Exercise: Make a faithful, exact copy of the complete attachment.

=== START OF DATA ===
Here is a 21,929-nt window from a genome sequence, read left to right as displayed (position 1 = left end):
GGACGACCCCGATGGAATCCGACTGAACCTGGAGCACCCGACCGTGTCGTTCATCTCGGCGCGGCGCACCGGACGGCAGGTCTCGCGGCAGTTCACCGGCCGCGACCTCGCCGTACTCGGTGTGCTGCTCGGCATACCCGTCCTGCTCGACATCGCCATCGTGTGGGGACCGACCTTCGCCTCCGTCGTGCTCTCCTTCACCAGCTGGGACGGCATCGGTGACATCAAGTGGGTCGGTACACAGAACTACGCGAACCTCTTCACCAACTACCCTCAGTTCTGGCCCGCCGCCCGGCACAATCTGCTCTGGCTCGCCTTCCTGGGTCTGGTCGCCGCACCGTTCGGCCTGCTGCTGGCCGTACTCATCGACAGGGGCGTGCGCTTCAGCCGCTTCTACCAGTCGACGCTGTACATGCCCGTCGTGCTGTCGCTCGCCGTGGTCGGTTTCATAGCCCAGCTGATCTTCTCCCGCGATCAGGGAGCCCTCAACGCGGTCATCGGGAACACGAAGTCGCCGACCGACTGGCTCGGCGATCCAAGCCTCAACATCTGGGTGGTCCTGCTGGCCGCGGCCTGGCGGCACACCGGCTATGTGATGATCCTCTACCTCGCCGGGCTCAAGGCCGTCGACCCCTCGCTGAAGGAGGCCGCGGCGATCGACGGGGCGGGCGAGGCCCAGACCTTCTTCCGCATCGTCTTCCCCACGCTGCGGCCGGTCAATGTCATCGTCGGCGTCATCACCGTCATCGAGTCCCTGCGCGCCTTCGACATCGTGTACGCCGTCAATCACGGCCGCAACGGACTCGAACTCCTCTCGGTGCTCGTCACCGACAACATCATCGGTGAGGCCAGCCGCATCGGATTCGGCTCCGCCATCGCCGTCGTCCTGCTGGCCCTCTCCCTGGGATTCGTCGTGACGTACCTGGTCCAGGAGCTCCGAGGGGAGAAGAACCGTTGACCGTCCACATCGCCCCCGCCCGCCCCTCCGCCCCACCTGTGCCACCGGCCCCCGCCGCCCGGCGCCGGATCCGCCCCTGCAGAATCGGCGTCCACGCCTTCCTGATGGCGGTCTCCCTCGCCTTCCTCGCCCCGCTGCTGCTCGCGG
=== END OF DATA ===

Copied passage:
Here is a 21,929-nt window from a genome sequence, read left to right as displayed (position 1 = left end):
GGACGACCCCGATGGAATCCGACTGAACCTGGAGCACCCGACCGTGTCGTTCATCTCGGCGCGGCGCACCGGACGGCAGGTCTCGCGGCAGTTCACCGGCCGCGACCTCGCCGTACTCGGTGTGCTGCTCGGCATACCCGTCCTGCTCGACATCGCCATCGTGTGGGGACCGACCTTCGCCTCCGTCGTGCTCTCCTTCACCAGCTGGGACGGCATCGGTGACATCAAGTGGGTCGGTACACAGAACTACGCGAACCTCTTCACCAACTACCCTCAGTTCTGGCCCGCCGCCCGGCACAATCTGCTCTGGCTCGCCTTCCTGGGTCTGGTCGCCGCACCGTTCGGCCTGCTGCTGGCCGTACTCATCGACAGGGGCGTGCGCTTCAGCCGCTTCTACCAGTCGACGCTGTACATGCCCGTCGTGCTGTCGCTCGCCGTGGTCGGTTTCATAGCCCAGCTGATCTTCTCCCGCGATCAGGGAGCCCTCAACGCGGTCATCGGGAACACGAAGTCGCCGACCGACTGGCTCGGCGATCCAAGCCTCAACATCTGGGTGGTCCTGCTGGCCGCGGCCTGGCGGCACACCGGCTATGTGATGATCCTCTACCTCGCCGGGCTCAAGGCCGTCGACCCCTCGCTGAAGGAGGCCGCGGCGATCGACGGGGCGGGCGAGGCCCAGACCTTCTTCCGCATCGTCTTCCCCACGCTGCGGCCGGTCAATGTCATCGTCGGCGTCATCACCGTCATCGAGTCCCTGCGCGCCTTCGACATCGTGTACGCCGTCAATCACGGCCGCAACGGACTCGAACTCCTCTCGGTGCTCGTCACCGACAACATCATCGGTGAGGCCAGCCGCATCGGATTCGGCTCCGCCATCGCCGTCGTCCTGCTGGCCCTCTCCCTGGGATTCGTCGTGACGTACCTGGTCCAGGAGCTCCGAGGGGAGAAGAACCGTTGACCGTCCACATCGCCCCCGCCCGCCCCTCCGCCCCACCTGTGCCACCGGCCCCCGCCGCCCGGCGCCGGATCCGCCCCTGCAGAATCGGCGTCCACGCCTTCCTGATGGCGGTCTCCCTCGCCTTCCTCGCCCCGCTGCTGCTCGCGG